Report: Net-zero targets from corporates becoming more ‘genuine’
An analysis of the climate commitments of 401 companies has found that the uptake of "genuine" net-zero targets - those regarded as ambitious and not greenwashing - has more than doubled in the past year.
The analysis was undertaken by the Transition Pathway Initiative (TPI) – a coalition of more than 100 asset managers and owners – with results published in the organisations latest annual ‘State of Transition’ report.
It covers 401 large businesses in the energy, transport, consumer goods and industrials and materials sectors, collectively representing 16% of the global market, assessing the state of their climate commitments and progress to date.
In the 2020 edition of the report, just 14 businesses were classed as having ‘genuine’ net-zero targets. This edition shows that this number has more than doubled to 35, with net target-setters including Enel and Volkswagen, which have both faced climate campaigners in the recent past.
The TPI classes net-zero commitments as ‘genuine’ when they include all of the most material emissions from a company, including Scope 3 (indirect) sources; when they are backed up with ambitious intermediate targets and when they have deadlines of 2040 or sooner. On this latter point, the TPI emphasises the fact that the Intergovernmental Panel on Climate Change (IPCC) cites 2050 as the latest acceptable net-zero deadline to have the best chance of delivering the Paris Agreement’s 1.5C pathway.
Firms named as ‘leaders’ include ArcelorMittal, National Grid, Orsted, Rio Tinto and Cemex. Saudi Aramco is named as the worst laggard. Other firms falling short of the Paris Agreement include SAIC Motor, Phillips 66 and EasyJet.
Beyond net-zero targets themselves, the report assesses the extent to which businesses are measuring and managing the risks and opportunities of the low-carbon transition. It asks whether they are disclosing risk in line with the recommendations of the Task Force on Climate-related Financial Disclosures (TCFD) and whether the low-carbon transition is embedded in governance and business strategies.
With these factors in mind, the report concludes that the average corporation has begun “building capacity on climate change” in terms on things like internal skills and developing long-term targets. However, it is yet to truly integrate climate risks and low-carbon opportunities into decision-making at the operational level.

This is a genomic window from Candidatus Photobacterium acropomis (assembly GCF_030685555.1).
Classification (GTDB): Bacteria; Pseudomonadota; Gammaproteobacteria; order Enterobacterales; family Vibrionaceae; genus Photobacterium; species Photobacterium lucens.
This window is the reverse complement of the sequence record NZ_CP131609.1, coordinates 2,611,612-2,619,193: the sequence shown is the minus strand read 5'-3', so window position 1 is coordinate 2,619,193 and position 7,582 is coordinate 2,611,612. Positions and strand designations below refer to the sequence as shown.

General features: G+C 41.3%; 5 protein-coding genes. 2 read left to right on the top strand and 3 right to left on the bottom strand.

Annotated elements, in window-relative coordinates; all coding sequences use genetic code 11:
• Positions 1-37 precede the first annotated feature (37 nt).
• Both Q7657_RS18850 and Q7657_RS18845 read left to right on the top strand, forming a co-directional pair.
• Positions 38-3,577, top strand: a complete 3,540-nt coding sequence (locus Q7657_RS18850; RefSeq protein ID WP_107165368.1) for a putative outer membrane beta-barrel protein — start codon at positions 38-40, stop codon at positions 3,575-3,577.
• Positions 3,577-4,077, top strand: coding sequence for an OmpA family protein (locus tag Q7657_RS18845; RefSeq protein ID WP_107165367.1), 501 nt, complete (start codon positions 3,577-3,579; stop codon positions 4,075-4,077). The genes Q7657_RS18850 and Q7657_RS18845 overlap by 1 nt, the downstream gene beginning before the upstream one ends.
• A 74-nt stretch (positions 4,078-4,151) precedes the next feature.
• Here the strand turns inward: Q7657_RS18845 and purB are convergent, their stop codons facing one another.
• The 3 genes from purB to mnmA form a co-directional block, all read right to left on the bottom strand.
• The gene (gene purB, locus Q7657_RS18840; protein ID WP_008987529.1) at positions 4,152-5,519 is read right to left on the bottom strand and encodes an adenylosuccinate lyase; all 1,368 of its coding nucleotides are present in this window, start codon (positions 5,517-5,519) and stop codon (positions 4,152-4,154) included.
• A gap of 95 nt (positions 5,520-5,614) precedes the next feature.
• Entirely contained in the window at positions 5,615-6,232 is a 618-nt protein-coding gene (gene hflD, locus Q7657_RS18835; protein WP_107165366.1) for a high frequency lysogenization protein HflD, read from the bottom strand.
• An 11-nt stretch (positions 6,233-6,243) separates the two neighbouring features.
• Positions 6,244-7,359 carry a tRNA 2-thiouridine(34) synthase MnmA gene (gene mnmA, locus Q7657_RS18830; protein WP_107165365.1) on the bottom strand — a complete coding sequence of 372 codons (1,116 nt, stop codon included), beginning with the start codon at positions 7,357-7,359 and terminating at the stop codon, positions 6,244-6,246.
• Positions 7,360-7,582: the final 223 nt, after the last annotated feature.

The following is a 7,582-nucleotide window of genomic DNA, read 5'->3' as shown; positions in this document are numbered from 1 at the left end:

TPI chair Adam Matthews, also the Church of England Pensions Board’s chief responsible investment officer, said that improvements are “significant” but that the proportion of firms leading on climate action “needs to expand rapidly”.
He said: “As we enter the ‘decade of transition’, having only 17% of companies with credible net-zero commitments is not enough. As investors, we need to work with companies to ensure that they are aligned with a pathway to keep global warming at 1.5C.
“Equity and debt investors can now clearly identify those companies who are serious about taking action on climate change and those that are not.”
Jargon or genuine?
The publication of the report comes after separate research from sustainability consultancy South Pole, covering 120 businesses, found that just one in ten with net-zero targets have set science-based emissions targets in the interim.
Similarly, a 2020 survey of energy managers at 104 organisations by Inspired Energy found that two-thirds are concerned about climate jargon. Almost nine in ten respondents said that ‘net zero’ is in danger of becoming a meaningless statement unless there’s consistency in approach and measurement among businesses.
Demands are mounting for policymakers in nations with net-zero targets to outline what is entailed for businesses and how the private sector will be supported. Here in the UK, the Government is expected to publish a full net-zero plan covering all key emitting sectors ahead of COP26. Work on roadmaps for certain sectors, including transport, heat and buildings, was delayed last year amid Covid-19.
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